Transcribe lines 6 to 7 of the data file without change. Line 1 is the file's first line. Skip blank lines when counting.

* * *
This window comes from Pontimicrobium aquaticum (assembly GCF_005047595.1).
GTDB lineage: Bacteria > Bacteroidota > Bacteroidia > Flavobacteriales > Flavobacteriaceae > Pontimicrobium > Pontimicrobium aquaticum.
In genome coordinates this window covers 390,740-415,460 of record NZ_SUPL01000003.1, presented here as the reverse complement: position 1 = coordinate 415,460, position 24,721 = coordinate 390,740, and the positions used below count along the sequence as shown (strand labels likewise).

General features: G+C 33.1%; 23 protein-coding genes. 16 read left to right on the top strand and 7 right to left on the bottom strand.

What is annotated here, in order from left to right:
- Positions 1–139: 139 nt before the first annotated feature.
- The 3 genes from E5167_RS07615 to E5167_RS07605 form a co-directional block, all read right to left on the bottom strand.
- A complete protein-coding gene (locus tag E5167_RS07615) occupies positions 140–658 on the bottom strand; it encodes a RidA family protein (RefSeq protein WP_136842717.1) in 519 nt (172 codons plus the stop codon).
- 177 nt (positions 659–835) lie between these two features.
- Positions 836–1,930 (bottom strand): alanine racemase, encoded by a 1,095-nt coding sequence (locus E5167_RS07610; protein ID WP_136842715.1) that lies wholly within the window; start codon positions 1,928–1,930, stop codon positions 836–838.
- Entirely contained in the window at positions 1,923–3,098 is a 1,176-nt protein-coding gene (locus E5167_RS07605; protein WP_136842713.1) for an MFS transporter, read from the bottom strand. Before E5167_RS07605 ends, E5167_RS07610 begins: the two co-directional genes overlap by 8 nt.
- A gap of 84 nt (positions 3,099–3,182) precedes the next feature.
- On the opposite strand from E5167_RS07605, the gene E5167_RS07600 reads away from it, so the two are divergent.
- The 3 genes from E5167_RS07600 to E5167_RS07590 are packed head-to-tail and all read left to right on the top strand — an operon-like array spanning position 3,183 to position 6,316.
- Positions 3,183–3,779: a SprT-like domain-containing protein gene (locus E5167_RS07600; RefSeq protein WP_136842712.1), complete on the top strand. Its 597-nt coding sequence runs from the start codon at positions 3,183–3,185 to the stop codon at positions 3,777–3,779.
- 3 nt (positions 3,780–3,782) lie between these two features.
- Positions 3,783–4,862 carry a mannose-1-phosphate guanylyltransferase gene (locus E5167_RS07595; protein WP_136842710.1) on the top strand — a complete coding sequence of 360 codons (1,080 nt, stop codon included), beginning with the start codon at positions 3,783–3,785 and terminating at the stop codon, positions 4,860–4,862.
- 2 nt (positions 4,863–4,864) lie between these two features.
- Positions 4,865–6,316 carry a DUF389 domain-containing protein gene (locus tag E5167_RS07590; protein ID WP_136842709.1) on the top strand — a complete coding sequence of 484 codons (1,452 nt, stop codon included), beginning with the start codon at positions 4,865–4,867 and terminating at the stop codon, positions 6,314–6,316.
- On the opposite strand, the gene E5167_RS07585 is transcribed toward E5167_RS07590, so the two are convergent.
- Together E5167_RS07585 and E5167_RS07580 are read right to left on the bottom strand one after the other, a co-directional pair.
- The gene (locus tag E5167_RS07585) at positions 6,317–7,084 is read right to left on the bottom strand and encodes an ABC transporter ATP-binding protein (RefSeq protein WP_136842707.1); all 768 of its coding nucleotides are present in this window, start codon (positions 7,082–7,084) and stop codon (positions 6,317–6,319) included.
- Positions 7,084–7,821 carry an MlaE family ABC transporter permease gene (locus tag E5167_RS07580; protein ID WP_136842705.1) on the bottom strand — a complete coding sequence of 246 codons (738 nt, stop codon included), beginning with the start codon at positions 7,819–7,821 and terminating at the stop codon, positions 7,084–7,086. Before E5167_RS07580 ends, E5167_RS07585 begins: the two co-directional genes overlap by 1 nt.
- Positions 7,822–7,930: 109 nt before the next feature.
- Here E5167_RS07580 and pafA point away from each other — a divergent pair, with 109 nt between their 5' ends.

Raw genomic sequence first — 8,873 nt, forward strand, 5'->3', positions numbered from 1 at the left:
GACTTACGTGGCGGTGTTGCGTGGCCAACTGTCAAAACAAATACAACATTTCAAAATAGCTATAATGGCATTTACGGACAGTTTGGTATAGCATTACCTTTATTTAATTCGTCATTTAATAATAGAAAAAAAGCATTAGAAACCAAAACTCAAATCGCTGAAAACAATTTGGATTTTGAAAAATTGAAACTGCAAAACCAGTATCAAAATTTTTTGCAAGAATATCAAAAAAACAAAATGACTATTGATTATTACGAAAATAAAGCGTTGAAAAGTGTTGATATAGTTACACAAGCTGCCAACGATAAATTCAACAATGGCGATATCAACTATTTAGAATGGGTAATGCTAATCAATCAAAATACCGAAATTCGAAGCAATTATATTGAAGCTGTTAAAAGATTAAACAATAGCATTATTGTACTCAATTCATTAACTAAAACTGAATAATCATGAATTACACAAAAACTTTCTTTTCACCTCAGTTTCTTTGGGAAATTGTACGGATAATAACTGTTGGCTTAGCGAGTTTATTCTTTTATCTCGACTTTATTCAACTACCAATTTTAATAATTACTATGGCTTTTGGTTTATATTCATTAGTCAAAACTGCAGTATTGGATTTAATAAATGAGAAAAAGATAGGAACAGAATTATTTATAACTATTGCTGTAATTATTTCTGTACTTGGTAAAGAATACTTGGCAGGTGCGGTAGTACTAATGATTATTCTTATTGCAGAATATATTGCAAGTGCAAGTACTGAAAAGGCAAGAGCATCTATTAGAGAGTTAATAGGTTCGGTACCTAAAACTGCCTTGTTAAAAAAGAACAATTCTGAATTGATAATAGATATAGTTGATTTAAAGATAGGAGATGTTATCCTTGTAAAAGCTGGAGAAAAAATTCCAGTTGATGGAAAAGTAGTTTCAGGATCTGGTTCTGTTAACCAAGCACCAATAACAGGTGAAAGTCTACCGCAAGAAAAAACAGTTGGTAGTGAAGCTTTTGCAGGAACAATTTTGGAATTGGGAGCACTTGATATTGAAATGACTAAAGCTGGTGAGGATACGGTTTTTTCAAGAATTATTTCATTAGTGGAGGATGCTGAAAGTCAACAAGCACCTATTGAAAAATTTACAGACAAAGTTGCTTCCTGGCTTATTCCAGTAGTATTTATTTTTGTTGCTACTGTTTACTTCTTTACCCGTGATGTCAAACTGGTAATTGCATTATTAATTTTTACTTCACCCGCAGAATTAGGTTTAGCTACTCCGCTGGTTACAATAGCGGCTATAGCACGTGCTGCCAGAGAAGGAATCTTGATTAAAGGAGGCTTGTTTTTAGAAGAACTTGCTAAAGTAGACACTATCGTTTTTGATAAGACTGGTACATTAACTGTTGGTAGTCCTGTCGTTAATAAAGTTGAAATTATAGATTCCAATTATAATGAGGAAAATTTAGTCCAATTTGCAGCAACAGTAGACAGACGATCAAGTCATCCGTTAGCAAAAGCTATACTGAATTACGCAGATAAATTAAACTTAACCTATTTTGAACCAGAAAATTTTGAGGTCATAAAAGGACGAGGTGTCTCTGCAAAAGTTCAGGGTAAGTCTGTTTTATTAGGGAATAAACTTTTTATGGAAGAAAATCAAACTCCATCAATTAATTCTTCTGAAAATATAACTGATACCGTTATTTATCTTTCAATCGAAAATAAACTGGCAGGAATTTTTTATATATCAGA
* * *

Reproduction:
- Positions 1–139: 139 nt before the first annotated feature.
- The 3 genes from E5167_RS07615 to E5167_RS07605 form a co-directional block, all read right to left on the bottom strand.